In the Netherlands, approximately 20.2% of the adult population experiences a mood disorder at least once in their lifetime and 6.1% have experienced it in the past year. Major depressive disorder (MDD) is one of the most prevalent mental disorders: 5.2% of the Netherlands population have experienced it in the past year (Bijl et al, 1998; de Graaf et al, 2011). A causal relationship between medical illnesses and depression has frequently been assumed, but rarely demonstrated. However, many studies document a positive relationship between medical illness and mental problems: the prevalence of co-morbid MDD is higher in chronic medically ill patients than in the general population (Anderson et al, 2001; Egede et al, 2002). The prevalence of chronic medically ill patients with diabetes and MDD ranges from 7-16% (Egede et al, 2002). This thesis focuses on patients with physical diseases and co-morbid depression. Co-morbidity can be defined as a clinical entity existing or occurring during the clinical course of the index illness (Feinstein, 1970). Patients with a mental index illness and co-morbid depression were excluded from our study. We assessed co-morbid depression in the following chronic medical diseases: diabetes, chronic obstructive pulmonary disorders (COPD) and cardiovascular disorders; more in specific patients with congestive heart failure (CHF), myocardial infarction (MI) and coronary artery disease (CAD). These diseases were chosen as they were the most prevalent co-morbid conditions found in the general hospital (van der Feltz-Cornelis et al, 2010a). Another large scale problem encountered in the general hospital is multimorbidity. Multimorbidity is defined as having a combination of two or more chronic medical illnesses, for example concordant conditions such as hypertension, coronary heart disease and diabetes (Mercer et al, 2012). Patients with multimorbidity were included in the studies in this thesis.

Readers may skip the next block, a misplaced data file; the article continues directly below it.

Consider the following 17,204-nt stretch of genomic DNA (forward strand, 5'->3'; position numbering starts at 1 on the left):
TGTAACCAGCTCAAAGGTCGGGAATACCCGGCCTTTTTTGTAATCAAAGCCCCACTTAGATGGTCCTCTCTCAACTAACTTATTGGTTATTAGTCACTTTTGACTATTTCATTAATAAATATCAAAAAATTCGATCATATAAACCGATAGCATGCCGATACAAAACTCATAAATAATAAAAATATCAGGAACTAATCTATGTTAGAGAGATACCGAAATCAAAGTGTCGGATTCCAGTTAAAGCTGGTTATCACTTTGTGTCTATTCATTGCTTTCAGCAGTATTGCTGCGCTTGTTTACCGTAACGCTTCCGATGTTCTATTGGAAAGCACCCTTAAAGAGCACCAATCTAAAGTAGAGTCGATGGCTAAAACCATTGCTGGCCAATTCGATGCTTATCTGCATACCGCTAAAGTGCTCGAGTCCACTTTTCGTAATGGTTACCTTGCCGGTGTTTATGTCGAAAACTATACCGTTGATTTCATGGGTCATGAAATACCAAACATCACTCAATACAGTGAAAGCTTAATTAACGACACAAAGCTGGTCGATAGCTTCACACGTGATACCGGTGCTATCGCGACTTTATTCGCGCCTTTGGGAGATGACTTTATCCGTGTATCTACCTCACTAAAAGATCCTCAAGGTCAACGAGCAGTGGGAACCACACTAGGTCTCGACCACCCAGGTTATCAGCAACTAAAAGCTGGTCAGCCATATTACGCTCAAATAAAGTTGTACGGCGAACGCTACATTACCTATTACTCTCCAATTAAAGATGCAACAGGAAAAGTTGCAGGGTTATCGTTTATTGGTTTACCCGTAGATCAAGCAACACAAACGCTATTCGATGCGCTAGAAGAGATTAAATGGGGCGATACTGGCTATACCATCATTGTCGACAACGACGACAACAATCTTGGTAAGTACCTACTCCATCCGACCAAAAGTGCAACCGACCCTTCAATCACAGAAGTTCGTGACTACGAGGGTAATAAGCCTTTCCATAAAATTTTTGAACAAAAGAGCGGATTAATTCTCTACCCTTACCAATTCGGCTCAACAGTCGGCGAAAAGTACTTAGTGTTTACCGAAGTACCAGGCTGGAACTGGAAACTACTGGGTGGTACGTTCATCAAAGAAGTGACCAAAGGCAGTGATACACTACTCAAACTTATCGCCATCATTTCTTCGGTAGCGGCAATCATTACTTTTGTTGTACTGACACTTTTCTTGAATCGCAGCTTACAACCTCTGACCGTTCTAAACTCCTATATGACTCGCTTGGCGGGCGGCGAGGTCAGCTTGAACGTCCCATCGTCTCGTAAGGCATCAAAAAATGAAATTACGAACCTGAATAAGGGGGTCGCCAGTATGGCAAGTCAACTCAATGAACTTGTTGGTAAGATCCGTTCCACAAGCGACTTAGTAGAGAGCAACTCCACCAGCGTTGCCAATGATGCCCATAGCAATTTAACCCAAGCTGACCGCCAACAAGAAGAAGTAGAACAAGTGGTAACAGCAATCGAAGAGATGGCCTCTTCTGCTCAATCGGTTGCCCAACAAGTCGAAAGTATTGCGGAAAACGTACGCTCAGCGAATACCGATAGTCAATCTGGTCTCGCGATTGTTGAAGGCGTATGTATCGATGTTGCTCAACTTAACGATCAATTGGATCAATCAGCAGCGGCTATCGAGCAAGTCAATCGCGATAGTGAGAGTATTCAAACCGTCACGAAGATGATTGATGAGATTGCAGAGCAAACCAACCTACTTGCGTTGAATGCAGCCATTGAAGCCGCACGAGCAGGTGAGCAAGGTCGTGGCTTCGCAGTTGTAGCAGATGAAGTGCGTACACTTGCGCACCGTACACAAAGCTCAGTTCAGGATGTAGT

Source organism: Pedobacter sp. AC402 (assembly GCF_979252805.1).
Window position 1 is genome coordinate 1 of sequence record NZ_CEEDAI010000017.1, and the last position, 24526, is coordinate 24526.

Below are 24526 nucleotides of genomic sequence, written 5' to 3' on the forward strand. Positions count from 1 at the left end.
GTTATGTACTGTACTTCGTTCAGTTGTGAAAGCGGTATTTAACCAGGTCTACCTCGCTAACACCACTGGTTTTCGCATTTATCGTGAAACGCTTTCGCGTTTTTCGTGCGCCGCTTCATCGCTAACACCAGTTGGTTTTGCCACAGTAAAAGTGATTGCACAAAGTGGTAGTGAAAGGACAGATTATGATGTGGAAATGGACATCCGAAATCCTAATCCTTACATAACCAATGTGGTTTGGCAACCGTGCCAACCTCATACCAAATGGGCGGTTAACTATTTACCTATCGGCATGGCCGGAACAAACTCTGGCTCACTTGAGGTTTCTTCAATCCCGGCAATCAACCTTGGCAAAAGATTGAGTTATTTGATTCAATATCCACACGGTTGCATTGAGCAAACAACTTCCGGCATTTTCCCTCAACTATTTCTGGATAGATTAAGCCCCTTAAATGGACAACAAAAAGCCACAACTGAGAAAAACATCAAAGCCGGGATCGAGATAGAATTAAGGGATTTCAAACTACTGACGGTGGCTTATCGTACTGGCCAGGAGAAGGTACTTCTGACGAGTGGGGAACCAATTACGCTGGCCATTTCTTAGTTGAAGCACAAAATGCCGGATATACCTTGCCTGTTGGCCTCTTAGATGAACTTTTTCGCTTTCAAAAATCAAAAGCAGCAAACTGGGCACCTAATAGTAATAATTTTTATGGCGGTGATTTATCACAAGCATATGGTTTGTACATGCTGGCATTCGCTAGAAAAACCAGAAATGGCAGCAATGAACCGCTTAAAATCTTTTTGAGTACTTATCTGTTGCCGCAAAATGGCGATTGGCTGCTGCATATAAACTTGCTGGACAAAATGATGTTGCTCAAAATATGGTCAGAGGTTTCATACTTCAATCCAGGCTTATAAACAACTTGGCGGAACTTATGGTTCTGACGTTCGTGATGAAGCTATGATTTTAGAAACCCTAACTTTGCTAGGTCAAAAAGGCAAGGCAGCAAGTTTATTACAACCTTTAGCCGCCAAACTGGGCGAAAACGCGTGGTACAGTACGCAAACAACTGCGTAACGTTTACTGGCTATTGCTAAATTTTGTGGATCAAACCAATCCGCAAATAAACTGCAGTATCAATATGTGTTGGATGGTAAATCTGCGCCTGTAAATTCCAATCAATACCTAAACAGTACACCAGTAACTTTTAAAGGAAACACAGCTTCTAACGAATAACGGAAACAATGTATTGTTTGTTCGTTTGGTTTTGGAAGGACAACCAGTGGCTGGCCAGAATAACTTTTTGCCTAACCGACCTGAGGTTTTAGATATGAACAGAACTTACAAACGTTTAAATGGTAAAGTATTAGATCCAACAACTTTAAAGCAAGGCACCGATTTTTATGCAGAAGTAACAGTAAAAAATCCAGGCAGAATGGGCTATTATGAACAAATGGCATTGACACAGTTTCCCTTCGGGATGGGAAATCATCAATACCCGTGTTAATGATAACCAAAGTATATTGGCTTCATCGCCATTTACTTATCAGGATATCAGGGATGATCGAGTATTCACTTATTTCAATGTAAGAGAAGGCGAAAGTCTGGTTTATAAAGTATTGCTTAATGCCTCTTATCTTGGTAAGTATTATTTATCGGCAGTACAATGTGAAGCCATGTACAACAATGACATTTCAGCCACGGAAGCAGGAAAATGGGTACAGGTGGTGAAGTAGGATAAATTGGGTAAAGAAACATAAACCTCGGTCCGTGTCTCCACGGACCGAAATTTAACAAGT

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F.F.H. Rutten (Frans) , C.M. van der Feltz-Cornelis (Christina) , A.T.F. Beekman (Aartjan)
Erasmus University Rotterdam
The Collaborative Care study where this thesis was based on was conducted at the Trimbos-Institute in Utrecht, in cooperation with the Institute of Medical Technology Assessment (iMTA) in Rotterdam. It was part of the Depression Initiative, a national program aimed at supporting depression care in The Netherlands, which was funded by the Foundation for Innovation of Healthcare Insurers. Pro Persona, the Onze Lieve Vrouwe Gasthuis and the Ziekenhuis Groep Twente kindly provided financial support for the production of this thesis.
Erasmus School of Health Policy & Management (ESHPM)

van Steenbergen-Weijenburg, K.M. (2013, September 6). Depression In Chronic Medically Ill Patients: A thesis from the Netherlands Depression Initiative. Erasmus University Rotterdam. Retrieved from